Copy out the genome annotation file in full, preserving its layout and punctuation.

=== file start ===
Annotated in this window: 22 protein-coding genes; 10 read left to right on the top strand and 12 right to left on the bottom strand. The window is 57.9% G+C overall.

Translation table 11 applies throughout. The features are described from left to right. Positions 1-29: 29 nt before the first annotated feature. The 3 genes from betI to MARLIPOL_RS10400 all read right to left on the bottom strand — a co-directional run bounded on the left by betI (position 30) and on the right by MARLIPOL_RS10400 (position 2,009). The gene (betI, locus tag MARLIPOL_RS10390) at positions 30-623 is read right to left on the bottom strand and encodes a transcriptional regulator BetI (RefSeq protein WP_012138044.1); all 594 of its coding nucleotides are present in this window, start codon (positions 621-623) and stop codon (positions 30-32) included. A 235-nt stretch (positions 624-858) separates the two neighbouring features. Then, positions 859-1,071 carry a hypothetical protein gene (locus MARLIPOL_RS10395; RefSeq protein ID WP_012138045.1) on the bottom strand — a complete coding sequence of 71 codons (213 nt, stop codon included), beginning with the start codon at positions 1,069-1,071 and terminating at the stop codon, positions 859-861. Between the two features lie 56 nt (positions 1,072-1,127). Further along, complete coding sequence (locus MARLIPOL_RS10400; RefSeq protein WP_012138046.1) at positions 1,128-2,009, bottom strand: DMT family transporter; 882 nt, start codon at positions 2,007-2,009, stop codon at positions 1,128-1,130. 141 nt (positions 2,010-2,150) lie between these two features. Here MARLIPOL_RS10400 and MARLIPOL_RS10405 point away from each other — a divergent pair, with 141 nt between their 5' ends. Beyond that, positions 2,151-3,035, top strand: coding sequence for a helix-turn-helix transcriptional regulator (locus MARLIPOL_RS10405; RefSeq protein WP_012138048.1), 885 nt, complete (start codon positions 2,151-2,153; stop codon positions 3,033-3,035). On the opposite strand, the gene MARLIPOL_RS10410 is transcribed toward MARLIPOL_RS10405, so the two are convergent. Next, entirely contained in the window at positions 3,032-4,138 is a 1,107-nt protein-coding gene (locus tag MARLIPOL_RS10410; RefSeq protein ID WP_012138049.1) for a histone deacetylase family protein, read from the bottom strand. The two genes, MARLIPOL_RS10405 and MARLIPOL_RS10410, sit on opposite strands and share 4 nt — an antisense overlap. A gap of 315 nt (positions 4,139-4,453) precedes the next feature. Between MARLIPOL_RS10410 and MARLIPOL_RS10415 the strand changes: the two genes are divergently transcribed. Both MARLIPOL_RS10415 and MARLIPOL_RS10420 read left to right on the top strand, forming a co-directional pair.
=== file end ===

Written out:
Annotated in this window: 22 protein-coding genes; 10 read left to right on the top strand and 12 right to left on the bottom strand. The window is 57.9% G+C overall.

Translation table 11 applies throughout. The features are described from left to right. Positions 1-29: 29 nt before the first annotated feature. The 3 genes from betI to MARLIPOL_RS10400 all read right to left on the bottom strand — a co-directional run bounded on the left by betI (position 30) and on the right by MARLIPOL_RS10400 (position 2,009). The gene (betI, locus tag MARLIPOL_RS10390) at positions 30-623 is read right to left on the bottom strand and encodes a transcriptional regulator BetI (RefSeq protein WP_012138044.1); all 594 of its coding nucleotides are present in this window, start codon (positions 621-623) and stop codon (positions 30-32) included. A 235-nt stretch (positions 624-858) separates the two neighbouring features. Then, positions 859-1,071 carry a hypothetical protein gene (locus MARLIPOL_RS10395; RefSeq protein ID WP_012138045.1) on the bottom strand — a complete coding sequence of 71 codons (213 nt, stop codon included), beginning with the start codon at positions 1,069-1,071 and terminating at the stop codon, positions 859-861. Between the two features lie 56 nt (positions 1,072-1,127). Further along, complete coding sequence (locus MARLIPOL_RS10400; RefSeq protein WP_012138046.1) at positions 1,128-2,009, bottom strand: DMT family transporter; 882 nt, start codon at positions 2,007-2,009, stop codon at positions 1,128-1,130. 141 nt (positions 2,010-2,150) lie between these two features. Here MARLIPOL_RS10400 and MARLIPOL_RS10405 point away from each other — a divergent pair, with 141 nt between their 5' ends. Beyond that, positions 2,151-3,035, top strand: coding sequence for a helix-turn-helix transcriptional regulator (locus MARLIPOL_RS10405; RefSeq protein WP_012138048.1), 885 nt, complete (start codon positions 2,151-2,153; stop codon positions 3,033-3,035). On the opposite strand, the gene MARLIPOL_RS10410 is transcribed toward MARLIPOL_RS10405, so the two are convergent. Next, entirely contained in the window at positions 3,032-4,138 is a 1,107-nt protein-coding gene (locus tag MARLIPOL_RS10410; RefSeq protein ID WP_012138049.1) for a histone deacetylase family protein, read from the bottom strand. The two genes, MARLIPOL_RS10405 and MARLIPOL_RS10410, sit on opposite strands and share 4 nt — an antisense overlap. A gap of 315 nt (positions 4,139-4,453) precedes the next feature. Between MARLIPOL_RS10410 and MARLIPOL_RS10415 the strand changes: the two genes are divergently transcribed. Both MARLIPOL_RS10415 and MARLIPOL_RS10420 read left to right on the top strand, forming a co-directional pair.